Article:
FAK and Pyk2 Regulate the Intracellular Signaling Networks Required for Integrin-medicated Migration and Phagocytes by Macrophages

Owen, Katherine Anne, Department of Microbiology, University of Virginia
Bouton, Amy, Department of Microbiology, University of Virginia
Parsons, Tom, Department of Microbiology, University of Virginia
Bender, Tim, Department of Microbiology, University of Virginia
Ernst, Peter
Schafer, Dorothy, Department of Biology, University of Virginia

As an essential component of the immune system, macrophages are capable of a diverse range of functions including integrin-mediated adhesion to and extravasation from blood vessels, chemotaxis, phagocytosis and the release of cytokines. The FAK family of kinases consists of two closely related protein tyrosine kinases, FAK and Pyk2, which function as important regulators of integrin-mediated signaling. The generation of myeloid-specific conditional FAK knockout mice has allowed us to examine the complex interplay between FAK, Pyk2 and other downstream effectors involved in integrin signaling in primary macrophages. In this thesis, I demonstrate that macrophages derived from these mice display significant motility defects in vitro and that the loss of FAK in vivo results in reduced levels of inflammatory monocyte infiltration to sites of inflammation. These data indicate that by disrupting FAK in monocyte/macrophages, such that the ability of these cells to migrate is inhibited, the macrophage-specific host response to inflammation can be altered. These results have significant consequences when considered within the context of chronic inflammatory diseases and cancer. Importantly, we establish that the invasive capacity of tumor cells co-cultured with FAK -/- macrophages is reduced and provide preliminary in vivo evidence indicating that tumor outgrowth may be delayed in myeloid-specific conditional FAK knockout mice. Further investigation of the signaling pathways controlling macrophage motility reveals that migration is regulated by two distinct pathways: one dependent on the expression of FAK and Pyk2, and the other pathway dependent on the linkage between ii 4-integrin and the adapter protein paxillin. I have also examined the host signaling networks involved in the integrin-mediated phagocytosis of the enteropathogen Yersinia pseudotuberculosis, demonstrating that simultaneous expression of the two Yersinia adhesins, invasin and YadA, stimulates two independent pathways in which FAK and Pyk2 perform distinct, non-redundant functions required for bacterial internalization. In summary, the studies presented here shed light on the molecular signaling involved in macrophage motility and phagocytosis, and contribute to a more comprehensive understanding of the regulation of the actin cytoskeleton in cells of the myeloid lineage.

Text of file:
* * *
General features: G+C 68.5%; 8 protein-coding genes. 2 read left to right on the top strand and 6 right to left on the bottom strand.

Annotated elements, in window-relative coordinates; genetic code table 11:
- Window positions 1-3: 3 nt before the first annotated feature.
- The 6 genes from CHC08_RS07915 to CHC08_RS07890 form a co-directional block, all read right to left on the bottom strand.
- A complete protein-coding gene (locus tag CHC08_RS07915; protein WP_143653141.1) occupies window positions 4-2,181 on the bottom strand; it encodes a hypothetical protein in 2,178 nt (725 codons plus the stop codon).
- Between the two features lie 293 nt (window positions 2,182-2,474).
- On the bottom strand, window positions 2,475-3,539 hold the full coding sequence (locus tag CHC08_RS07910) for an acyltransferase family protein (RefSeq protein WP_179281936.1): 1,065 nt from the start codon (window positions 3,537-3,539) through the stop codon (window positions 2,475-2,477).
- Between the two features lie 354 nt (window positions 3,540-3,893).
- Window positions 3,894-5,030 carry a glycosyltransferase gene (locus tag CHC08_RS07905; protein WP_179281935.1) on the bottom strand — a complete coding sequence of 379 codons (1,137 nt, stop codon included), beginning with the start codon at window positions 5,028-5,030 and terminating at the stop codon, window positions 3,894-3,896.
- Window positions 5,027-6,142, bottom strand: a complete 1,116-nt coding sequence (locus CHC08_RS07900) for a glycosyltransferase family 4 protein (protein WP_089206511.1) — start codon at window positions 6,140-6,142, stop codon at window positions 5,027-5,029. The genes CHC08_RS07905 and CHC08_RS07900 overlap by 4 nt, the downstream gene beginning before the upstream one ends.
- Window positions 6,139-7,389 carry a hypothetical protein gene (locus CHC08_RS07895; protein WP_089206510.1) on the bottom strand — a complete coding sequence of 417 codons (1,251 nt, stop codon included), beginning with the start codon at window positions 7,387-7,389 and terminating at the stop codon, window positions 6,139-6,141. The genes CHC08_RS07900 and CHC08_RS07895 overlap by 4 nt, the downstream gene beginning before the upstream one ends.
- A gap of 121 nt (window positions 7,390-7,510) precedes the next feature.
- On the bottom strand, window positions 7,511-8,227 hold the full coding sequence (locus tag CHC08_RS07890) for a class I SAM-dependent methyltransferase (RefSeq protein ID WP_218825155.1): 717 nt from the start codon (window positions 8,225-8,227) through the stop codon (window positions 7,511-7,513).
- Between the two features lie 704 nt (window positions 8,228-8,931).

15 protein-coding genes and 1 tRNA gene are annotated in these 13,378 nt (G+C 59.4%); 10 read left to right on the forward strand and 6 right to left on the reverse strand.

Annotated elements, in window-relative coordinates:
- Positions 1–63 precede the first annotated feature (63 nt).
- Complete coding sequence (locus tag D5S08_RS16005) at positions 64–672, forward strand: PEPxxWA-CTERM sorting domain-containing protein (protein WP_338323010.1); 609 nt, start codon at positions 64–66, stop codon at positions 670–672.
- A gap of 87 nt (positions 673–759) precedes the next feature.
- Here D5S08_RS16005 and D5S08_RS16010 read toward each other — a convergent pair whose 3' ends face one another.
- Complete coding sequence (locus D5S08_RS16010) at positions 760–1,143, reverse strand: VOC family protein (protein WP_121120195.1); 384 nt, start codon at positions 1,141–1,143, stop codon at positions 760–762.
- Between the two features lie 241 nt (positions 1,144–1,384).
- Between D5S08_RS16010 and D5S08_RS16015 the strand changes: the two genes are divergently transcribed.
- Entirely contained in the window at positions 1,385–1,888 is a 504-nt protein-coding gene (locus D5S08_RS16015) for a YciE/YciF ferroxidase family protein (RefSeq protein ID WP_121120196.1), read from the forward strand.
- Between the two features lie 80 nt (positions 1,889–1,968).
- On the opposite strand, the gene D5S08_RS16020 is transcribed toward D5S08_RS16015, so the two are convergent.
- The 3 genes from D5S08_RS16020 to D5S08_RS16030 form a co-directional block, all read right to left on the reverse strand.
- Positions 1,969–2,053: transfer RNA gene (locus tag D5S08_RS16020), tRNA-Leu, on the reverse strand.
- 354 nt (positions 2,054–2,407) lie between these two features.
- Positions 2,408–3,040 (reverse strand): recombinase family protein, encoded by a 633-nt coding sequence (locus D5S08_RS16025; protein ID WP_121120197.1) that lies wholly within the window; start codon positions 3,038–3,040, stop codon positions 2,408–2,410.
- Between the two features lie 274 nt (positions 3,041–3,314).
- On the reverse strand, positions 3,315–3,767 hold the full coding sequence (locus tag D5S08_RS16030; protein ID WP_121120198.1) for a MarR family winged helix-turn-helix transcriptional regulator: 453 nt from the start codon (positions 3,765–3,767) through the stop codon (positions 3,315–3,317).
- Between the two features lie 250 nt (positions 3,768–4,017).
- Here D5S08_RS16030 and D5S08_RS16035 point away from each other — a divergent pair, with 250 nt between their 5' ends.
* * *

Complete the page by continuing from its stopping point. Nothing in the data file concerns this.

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PHD (Doctor of Philosophy)
macrophages, immune system, integrin signaling
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